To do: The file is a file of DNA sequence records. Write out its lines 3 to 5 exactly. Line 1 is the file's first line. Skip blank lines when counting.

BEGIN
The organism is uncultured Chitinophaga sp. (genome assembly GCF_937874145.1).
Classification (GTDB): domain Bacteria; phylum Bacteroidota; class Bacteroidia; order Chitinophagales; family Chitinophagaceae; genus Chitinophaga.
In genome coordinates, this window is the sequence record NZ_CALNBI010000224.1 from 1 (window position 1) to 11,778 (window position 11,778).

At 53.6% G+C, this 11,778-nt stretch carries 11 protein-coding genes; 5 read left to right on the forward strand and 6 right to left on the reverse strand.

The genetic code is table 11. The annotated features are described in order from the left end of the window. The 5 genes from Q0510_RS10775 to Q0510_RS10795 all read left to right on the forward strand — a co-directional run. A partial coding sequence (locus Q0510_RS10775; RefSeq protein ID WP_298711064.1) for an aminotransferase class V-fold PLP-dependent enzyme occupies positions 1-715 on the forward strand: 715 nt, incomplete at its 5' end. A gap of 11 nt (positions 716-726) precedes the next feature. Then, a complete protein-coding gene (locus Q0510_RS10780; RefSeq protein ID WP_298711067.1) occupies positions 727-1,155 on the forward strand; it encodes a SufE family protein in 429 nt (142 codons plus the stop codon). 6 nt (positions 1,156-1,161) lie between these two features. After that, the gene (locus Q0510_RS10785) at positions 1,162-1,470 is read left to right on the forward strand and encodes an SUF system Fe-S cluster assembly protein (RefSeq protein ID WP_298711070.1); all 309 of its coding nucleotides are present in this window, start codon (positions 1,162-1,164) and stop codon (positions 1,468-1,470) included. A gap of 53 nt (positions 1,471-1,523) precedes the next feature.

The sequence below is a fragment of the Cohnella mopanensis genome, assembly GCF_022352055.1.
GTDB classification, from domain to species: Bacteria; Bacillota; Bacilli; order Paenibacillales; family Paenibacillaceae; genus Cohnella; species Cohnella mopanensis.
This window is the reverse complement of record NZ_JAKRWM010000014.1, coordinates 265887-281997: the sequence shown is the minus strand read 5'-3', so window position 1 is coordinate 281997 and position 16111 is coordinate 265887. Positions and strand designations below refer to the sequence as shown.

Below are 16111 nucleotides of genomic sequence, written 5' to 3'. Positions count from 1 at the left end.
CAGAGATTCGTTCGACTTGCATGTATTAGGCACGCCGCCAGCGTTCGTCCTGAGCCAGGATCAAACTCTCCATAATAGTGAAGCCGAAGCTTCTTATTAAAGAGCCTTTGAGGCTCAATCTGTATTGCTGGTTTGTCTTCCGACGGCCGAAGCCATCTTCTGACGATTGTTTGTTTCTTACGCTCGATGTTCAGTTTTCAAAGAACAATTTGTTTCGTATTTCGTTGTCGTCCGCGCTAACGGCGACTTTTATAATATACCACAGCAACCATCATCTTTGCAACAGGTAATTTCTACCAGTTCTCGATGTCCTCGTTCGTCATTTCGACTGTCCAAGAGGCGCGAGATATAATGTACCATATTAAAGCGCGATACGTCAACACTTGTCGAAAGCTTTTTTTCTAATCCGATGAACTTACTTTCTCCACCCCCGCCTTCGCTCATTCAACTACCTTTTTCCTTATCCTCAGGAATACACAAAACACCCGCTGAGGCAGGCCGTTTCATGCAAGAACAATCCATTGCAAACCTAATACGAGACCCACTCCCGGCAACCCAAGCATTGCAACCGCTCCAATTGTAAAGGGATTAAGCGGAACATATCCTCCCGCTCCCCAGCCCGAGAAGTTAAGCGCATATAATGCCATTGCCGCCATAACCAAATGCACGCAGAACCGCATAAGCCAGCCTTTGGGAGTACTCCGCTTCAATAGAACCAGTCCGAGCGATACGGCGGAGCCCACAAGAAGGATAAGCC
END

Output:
In genome coordinates, this window is the sequence record NZ_CALNBI010000224.1 from 1 (window position 1) to 11,778 (window position 11,778).

At 53.6% G+C, this 11,778-nt stretch carries 11 protein-coding genes; 5 read left to right on the forward strand and 6 right to left on the reverse strand.

The genetic code is table 11. The annotated features are described in order from the left end of the window. The 5 genes from Q0510_RS10775 to Q0510_RS10795 all read left to right on the forward strand — a co-directional run. A partial coding sequence (locus Q0510_RS10775; RefSeq protein ID WP_298711064.1) for an aminotransferase class V-fold PLP-dependent enzyme occupies positions 1-715 on the forward strand: 715 nt, incomplete at its 5' end. A gap of 11 nt (positions 716-726) precedes the next feature. Then, a complete protein-coding gene (locus Q0510_RS10780; RefSeq protein ID WP_298711067.1) occupies positions 727-1,155 on the forward strand; it encodes a SufE family protein in 429 nt (142 codons plus the stop codon). 6 nt (positions 1,156-1,161) lie between these two features. After that, the gene (locus Q0510_RS10785) at positions 1,162-1,470 is read left to right on the forward strand and encodes an SUF system Fe-S cluster assembly protein (RefSeq protein ID WP_298711070.1); all 309 of its coding nucleotides are present in this window, start codon (positions 1,162-1,164) and stop codon (positions 1,468-1,470) included. A gap of 53 nt (positions 1,471-1,523) precedes the next feature.